Treasures In The Attic

21,29,30



Every house in Morea had an attic. They were a necessity. The row houses were small considering each house held an average of 6 to 8 children and at times, a live-in grandmother or grandfather. It wasn't unusual for 5 people to share one bedroom as was the case in our family. Any overflow had to in the attic, occasionally a child or two slept there.



The entrance to our attic was via a square hole in the ceiling of our bedroom. A portable ladder lay against one wall. In order to enter the attic, one had to place the ladder against the opening which was kept closed by a small door held in place with hinges. One merely bad to push against it to enter.



This was my favorite place. To find a quiet place in a household of 11 people was a luxury. Time was also sparse, everyone had chores. During those precious moments, time attic was my favorite retreat. Adults could barely stand upright where the beams peaked but there was plenty of space for kids. Light came from two windows on either side, so that in mid day one could easily probe the attic and it's treasures. In addition to an assortment of stored seasonal clothes, there were comforters, old shoes, lamps, books written in Polish and old pictures. There were also two large trunks. One belonged to my grandmother and the second to my mother. These were the trunks that curried all their belongings and treasures from the ''old'' country.



The contents of the trunk were also a source of great temptation.. I was eight years of age and going to school. Although I was a good student, I was very self conscience because I didn't have the same things that the other girls had. My clothes were hand made and I wore boys shoes. All the girls had ribbons in their hair or tied in their braids. Grandmother secured my braids with string. We were poor and this gnawed at my self esteem.



Ma's trunk contained a beautiful hat with a wide blue ribbon. She had purchased the hat two years earlier when she was asked to be godmother for her sisters child. She wanted to look nice and she did. For two years it lay in the trunk, untouched and unworn.



My desire and impulses were overwhelming. I pulled the ribbon from the hat and made bows. I would leave the house in the morning with the bows in by pocket. Then I would stop in the out-house and put the bows in my hair. On my way home from schools I would remove them.



One year later Ma had an opportunity to wear her hat and found it pulled apart. She cried and I cried with her because I felt so badly. I didn't get spanked because I didn't own up to it, and this commanded my guilt.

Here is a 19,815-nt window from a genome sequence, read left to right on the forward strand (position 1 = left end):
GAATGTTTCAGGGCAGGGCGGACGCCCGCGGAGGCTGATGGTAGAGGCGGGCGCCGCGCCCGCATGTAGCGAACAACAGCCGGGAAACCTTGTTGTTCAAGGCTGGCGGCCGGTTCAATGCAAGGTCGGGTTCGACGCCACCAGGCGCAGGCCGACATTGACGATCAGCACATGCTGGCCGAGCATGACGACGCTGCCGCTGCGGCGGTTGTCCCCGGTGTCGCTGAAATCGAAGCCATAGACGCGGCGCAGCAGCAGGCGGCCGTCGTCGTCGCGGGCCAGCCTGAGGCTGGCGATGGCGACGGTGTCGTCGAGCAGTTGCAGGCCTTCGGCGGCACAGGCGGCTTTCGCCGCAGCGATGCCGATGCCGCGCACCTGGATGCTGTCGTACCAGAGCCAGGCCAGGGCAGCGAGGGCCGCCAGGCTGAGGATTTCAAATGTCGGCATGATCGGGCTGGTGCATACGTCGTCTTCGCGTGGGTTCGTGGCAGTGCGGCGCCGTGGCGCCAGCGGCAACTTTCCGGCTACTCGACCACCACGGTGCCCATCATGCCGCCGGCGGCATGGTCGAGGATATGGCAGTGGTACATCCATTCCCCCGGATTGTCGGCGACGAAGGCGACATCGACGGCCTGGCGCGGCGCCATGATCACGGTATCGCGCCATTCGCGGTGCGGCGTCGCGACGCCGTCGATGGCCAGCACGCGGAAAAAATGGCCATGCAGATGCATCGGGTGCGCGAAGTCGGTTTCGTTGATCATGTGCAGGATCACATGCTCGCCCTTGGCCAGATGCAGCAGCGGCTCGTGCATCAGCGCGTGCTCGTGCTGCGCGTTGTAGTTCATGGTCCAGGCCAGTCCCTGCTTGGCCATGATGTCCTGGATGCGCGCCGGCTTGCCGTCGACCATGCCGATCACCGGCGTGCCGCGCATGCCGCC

My oldest sister, Mary was always “good with her hands''. About 6 months after the incident, I was with Mary and she bought some more pale blue ribbon with twenty cents that I has saved- penny by penny from picking berries.. she redid the hat and we presented it to Ma on her birthday. Ma was surprised and very, very proud.



I can recall another shameful incident that occurred about the same time. Grandmother had a beautiful velvet cape in her trunk that tied in front and was decorated with beads. All my friends had store-bought beads. It was a rainy day. Jealousy and pride prevailed, and I removed the beads and later strung them on string. Again my treasure had to be concealed. Grandmother never did wear the cape. With our cold blistery weather she preferred more substantial clothing. My misdeed was never discovered as the cape lay at the bottom of the trunk covered with other clothes and treasures.



Grandmother was small and always very neat. She had the nicest clothes when she came from Europe. She was originally from a very poor family. It was my grandfather's (Alexander Malinowski) family that was well educated and had the resources that had allowed a her those past luxuries.



Grandmother had many small hats that she kept in the trunk.. These sat on the top of her head. Most had bows on the side, and ribbons that tied under her chin. Unlike Ma she wore her hats regularly. As kids we loved to try them on but we never pulled them apart--she would have noticed!



Every Saturday, when the weather permitted, Grandmother would walk the 31/2 hilly mites to Mahanoy City it and she always wore one of her hats. She would day overnight with one of her friends. After Sunday Mass she would walk the 3 1/2 mites back to the patch.



Grandmother was an amazing, courageous, and uncomplaining woman. I always admired her.